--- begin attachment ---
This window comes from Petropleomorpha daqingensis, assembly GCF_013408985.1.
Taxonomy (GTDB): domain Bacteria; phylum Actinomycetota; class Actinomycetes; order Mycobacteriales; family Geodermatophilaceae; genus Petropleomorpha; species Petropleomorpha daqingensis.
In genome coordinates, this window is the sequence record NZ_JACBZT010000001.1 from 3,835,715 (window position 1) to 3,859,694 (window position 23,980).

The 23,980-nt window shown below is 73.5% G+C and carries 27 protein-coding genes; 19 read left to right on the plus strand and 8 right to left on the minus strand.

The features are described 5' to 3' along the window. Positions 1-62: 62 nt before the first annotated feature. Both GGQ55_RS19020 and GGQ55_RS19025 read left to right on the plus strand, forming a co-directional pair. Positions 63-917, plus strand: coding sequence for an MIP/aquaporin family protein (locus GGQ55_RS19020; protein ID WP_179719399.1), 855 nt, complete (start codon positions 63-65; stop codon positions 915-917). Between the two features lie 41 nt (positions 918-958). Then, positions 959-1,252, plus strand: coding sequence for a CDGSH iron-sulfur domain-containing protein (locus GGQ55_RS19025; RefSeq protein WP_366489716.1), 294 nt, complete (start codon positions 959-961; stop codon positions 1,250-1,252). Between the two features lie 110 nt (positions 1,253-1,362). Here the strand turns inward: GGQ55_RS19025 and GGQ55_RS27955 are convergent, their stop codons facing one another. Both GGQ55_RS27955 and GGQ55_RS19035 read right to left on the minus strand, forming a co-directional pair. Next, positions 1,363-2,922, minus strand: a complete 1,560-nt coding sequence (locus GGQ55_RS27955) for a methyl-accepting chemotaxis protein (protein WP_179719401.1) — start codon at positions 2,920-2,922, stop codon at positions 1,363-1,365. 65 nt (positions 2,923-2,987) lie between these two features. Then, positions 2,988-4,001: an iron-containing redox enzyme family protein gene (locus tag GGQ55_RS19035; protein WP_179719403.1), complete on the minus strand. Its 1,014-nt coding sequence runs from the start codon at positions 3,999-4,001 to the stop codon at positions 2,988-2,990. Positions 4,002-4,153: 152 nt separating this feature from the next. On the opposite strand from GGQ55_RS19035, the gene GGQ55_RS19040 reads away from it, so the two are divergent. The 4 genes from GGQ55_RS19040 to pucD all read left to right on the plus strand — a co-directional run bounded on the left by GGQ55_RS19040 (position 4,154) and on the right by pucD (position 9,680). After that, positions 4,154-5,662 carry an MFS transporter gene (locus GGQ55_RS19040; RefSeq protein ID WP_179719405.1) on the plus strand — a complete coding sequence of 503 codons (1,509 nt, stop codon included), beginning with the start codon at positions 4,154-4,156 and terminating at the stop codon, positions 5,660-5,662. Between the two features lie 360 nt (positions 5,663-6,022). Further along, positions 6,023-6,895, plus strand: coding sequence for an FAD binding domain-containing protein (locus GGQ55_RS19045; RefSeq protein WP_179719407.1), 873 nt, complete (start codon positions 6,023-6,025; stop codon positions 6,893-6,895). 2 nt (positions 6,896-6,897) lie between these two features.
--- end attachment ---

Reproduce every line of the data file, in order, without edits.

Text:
This window comes from Petropleomorpha daqingensis, assembly GCF_013408985.1.
Taxonomy (GTDB): domain Bacteria; phylum Actinomycetota; class Actinomycetes; order Mycobacteriales; family Geodermatophilaceae; genus Petropleomorpha; species Petropleomorpha daqingensis.
In genome coordinates, this window is the sequence record NZ_JACBZT010000001.1 from 3,835,715 (window position 1) to 3,859,694 (window position 23,980).

The 23,980-nt window shown below is 73.5% G+C and carries 27 protein-coding genes; 19 read left to right on the plus strand and 8 right to left on the minus strand.

The features are described 5' to 3' along the window. Positions 1-62: 62 nt before the first annotated feature. Both GGQ55_RS19020 and GGQ55_RS19025 read left to right on the plus strand, forming a co-directional pair. Positions 63-917, plus strand: coding sequence for an MIP/aquaporin family protein (locus GGQ55_RS19020; protein ID WP_179719399.1), 855 nt, complete (start codon positions 63-65; stop codon positions 915-917). Between the two features lie 41 nt (positions 918-958). Then, positions 959-1,252, plus strand: coding sequence for a CDGSH iron-sulfur domain-containing protein (locus GGQ55_RS19025; RefSeq protein WP_366489716.1), 294 nt, complete (start codon positions 959-961; stop codon positions 1,250-1,252). Between the two features lie 110 nt (positions 1,253-1,362). Here the strand turns inward: GGQ55_RS19025 and GGQ55_RS27955 are convergent, their stop codons facing one another. Both GGQ55_RS27955 and GGQ55_RS19035 read right to left on the minus strand, forming a co-directional pair. Next, positions 1,363-2,922, minus strand: a complete 1,560-nt coding sequence (locus GGQ55_RS27955) for a methyl-accepting chemotaxis protein (protein WP_179719401.1) — start codon at positions 2,920-2,922, stop codon at positions 1,363-1,365. 65 nt (positions 2,923-2,987) lie between these two features. Then, positions 2,988-4,001: an iron-containing redox enzyme family protein gene (locus tag GGQ55_RS19035; protein WP_179719403.1), complete on the minus strand. Its 1,014-nt coding sequence runs from the start codon at positions 3,999-4,001 to the stop codon at positions 2,988-2,990. Positions 4,002-4,153: 152 nt separating this feature from the next. On the opposite strand from GGQ55_RS19035, the gene GGQ55_RS19040 reads away from it, so the two are divergent. The 4 genes from GGQ55_RS19040 to pucD all read left to right on the plus strand — a co-directional run bounded on the left by GGQ55_RS19040 (position 4,154) and on the right by pucD (position 9,680). After that, positions 4,154-5,662 carry an MFS transporter gene (locus GGQ55_RS19040; RefSeq protein ID WP_179719405.1) on the plus strand — a complete coding sequence of 503 codons (1,509 nt, stop codon included), beginning with the start codon at positions 4,154-4,156 and terminating at the stop codon, positions 5,660-5,662. Between the two features lie 360 nt (positions 5,663-6,022). Further along, positions 6,023-6,895, plus strand: coding sequence for an FAD binding domain-containing protein (locus GGQ55_RS19045; RefSeq protein WP_179719407.1), 873 nt, complete (start codon positions 6,023-6,025; stop codon positions 6,893-6,895). 2 nt (positions 6,896-6,897) lie between these two features.